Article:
Miss TigerBlog needed $5 for her middle school track and field team postseason party and another $5 for lunch money.
TigerBlog Jr. had a $10 bill, a $5 bill and five $1 bills, and so he traded that for a $20. MTB took the $5 and the five $1s and then said which of the following:
1) thank you
2) is this mine too, as she pointed to the $10 on the table.
If you guessed the first, then you're a tad naive. If you guessed the second, at least you can know that she did it without any hesitation. She didn't even flinch.
It reminded TigerBlog of the time that he was in the Des Moines, Iowa, airport with the Princeton men's basketball team. This would have been just before Christmas in 1995, when Princeton played at Iowa State's tournament, which he believes was called the Cyclone Classic.
Princeton lost a tough one to Iowa State in the first game, which was a semifinal in the tournament because it was set up for TV. During that game, Pete Carril got a technical foul for yelling "catch the ball, Stevie" at Steve Goodrich. Carril didn't curse, didn't even look at the refs. TB was sitting next to Carril on press row and he can vouch for the fact that it was one of the worst calls - or blatant examples of homerism - he's ever seen.
Princeton then came back and destroyed Nicholls State in the consolation game.
Anyway, when it was time to fly home, Carril and manager Miles Clark were discussing whether or not Miles had given enough of a tip to the guy who had helped with the bags. Miles assured Carril that he had, but Carril disagreed and gave Miles another $20 to give him.
Miles, in one motion, said "okay" as he was putting the bill into his pocket. It was like something out of Abbott and Costello, with Miles as Abbott.
That episode came back to mind when MTB tried to pocket the extra $10.
The $5 for the team party is fairly standard stuff these days. Every team, every sport, every season. There's no fighting it. Just keep giving out the money.
MTB is on the middle school track and field team. She runs the 100 or the 100 hurdles and a leg of the 4x100 relay. She's also done the long jump in a few meets.
The hurdles are the first event of each meet, followed by the 100. The 4x100 relay is near the end.
This means that at a normal meet, MTB will be on the track for one of those two races and then the relay, which is about an hour or so later. Or, if you don't want to do the math, it means that she's on the track for about 30 seconds over 90 minutes.
TB isn't sure his daughter really likes track and field competition as much as she likes the social aspect of co-ed middle school track.
The meets have the 100, 100 hurdles, 200, 400, 800 and 1,600 for the boys and girls. There are also two relays - the 4x100 and 4x400.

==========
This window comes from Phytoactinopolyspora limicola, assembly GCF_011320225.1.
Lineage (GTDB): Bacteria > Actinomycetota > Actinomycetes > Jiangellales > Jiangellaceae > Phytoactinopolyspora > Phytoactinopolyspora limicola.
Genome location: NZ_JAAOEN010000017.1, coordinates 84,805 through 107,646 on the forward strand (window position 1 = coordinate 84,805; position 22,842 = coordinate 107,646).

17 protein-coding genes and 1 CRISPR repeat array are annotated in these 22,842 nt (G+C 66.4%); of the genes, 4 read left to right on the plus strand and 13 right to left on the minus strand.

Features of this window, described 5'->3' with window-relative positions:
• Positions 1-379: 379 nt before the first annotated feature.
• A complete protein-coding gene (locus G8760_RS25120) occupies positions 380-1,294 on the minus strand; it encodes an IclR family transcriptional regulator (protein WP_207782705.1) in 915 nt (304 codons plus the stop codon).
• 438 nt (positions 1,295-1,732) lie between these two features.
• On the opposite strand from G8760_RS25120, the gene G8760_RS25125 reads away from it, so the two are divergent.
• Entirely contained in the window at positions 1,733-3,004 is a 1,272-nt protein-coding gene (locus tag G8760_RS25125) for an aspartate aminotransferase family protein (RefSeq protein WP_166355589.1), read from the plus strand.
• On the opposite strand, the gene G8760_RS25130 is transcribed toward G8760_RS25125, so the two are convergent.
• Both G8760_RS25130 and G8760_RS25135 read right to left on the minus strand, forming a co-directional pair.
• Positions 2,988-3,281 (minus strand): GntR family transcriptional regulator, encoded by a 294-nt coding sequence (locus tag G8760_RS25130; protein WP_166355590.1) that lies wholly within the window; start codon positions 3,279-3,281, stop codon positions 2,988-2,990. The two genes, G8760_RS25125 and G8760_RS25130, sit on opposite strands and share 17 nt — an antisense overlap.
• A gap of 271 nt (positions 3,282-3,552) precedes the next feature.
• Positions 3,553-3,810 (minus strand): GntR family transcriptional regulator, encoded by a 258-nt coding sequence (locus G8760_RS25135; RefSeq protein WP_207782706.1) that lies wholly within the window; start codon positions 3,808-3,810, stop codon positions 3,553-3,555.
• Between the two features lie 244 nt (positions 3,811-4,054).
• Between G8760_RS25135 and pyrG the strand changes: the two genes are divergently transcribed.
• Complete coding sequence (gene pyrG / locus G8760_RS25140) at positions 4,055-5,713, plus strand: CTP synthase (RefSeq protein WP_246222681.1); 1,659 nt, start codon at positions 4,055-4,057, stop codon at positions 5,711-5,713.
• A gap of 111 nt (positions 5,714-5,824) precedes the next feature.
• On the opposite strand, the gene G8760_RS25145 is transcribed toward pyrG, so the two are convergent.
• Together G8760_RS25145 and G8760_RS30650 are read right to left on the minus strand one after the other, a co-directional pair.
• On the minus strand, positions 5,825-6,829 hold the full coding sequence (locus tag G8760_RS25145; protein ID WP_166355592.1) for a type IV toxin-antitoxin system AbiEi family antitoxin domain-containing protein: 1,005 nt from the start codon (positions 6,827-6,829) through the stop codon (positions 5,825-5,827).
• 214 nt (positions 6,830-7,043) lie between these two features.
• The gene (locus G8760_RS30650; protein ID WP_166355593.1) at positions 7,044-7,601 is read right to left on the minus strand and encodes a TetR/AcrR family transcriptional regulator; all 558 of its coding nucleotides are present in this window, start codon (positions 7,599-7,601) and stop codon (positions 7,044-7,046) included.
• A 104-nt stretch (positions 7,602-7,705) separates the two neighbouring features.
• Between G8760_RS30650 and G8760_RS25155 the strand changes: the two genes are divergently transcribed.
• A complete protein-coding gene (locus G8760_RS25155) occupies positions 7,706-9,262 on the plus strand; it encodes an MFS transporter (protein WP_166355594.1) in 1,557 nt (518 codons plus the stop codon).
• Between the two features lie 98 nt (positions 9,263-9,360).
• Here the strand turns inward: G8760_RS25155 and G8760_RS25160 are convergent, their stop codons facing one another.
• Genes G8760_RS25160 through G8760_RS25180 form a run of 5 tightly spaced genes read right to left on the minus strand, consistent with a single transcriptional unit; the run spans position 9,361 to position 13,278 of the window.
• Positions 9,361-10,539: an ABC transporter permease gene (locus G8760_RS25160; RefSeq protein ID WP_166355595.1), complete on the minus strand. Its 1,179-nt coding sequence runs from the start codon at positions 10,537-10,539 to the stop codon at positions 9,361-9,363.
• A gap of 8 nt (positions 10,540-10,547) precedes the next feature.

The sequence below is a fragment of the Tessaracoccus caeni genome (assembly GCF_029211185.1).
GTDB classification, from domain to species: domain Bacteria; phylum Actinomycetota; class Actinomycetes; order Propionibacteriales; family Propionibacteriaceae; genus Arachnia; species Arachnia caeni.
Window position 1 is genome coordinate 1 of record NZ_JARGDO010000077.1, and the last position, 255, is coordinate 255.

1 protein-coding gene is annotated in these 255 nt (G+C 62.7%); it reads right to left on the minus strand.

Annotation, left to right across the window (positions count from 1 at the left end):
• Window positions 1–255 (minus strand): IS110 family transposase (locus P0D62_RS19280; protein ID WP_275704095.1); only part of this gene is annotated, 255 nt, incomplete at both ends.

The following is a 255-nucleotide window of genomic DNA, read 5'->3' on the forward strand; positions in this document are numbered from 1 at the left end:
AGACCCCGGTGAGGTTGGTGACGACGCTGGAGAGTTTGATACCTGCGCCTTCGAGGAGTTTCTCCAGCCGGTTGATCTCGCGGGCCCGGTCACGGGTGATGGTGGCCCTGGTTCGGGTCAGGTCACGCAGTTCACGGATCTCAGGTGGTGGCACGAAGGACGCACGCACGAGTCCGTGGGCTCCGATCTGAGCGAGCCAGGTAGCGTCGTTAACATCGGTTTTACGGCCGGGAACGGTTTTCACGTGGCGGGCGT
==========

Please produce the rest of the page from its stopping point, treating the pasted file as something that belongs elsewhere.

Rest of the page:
On the field side, there's a high jump, long jump and shot put.
There is no hammer throw, which for Princeton fans is the new steeplechase.
As an aside, TB wonders when that way of speaking became part of the lexicon. This is the new that. He guesses it was when someone first said "40 is the new 30," and it took off from there.
Back when Donn Cabral was winning an NCAA championship and reaching the Olympic finals, the 3,000-meter steeplechase was the event to see. Now that Julia Ratcliffe is beginning her assault on an NCAA title, hammer throw is the can't-miss moment.
Speaking of can't-miss stuff, check out the video on goprincetontigers.com about Ratcliffe.
TigerBlog remembers when he first met Ratcliffe, after she had gotten off the 17-hour flight from her native New Zealand and first arrived at Princeton. Women's track and field coach Peter Farrell could barely contain his excitement at the prospect of how good she would be.
Now a sophomore, Ratcliffe has won nine hammer throw events this year, including most recently at the ECAC championships this past weekend. Her throws at the Ivy League Heptagonal championships earned how Outstanding Performer of the Meet honors.
TigerBlog isn't sure exactly where she stands nationally, though he knows she's the top-ranked hammer thrower in women's track and field right now. And that she's had the best 10 or so throws as she heads into the NCAA regionals next weekend and then the NCAA championships in early June.
The video is more about her odyssey to Princeton, how she ended up here, what she thinks of being so far from home, how much her teammates have helped her deal with being so far away.
There's also some training footage.
The hope is that it pays off with in Eugene next month. She was 11th last year at the NCAA championships.
This year, she has loftier goals.
Winning, for one.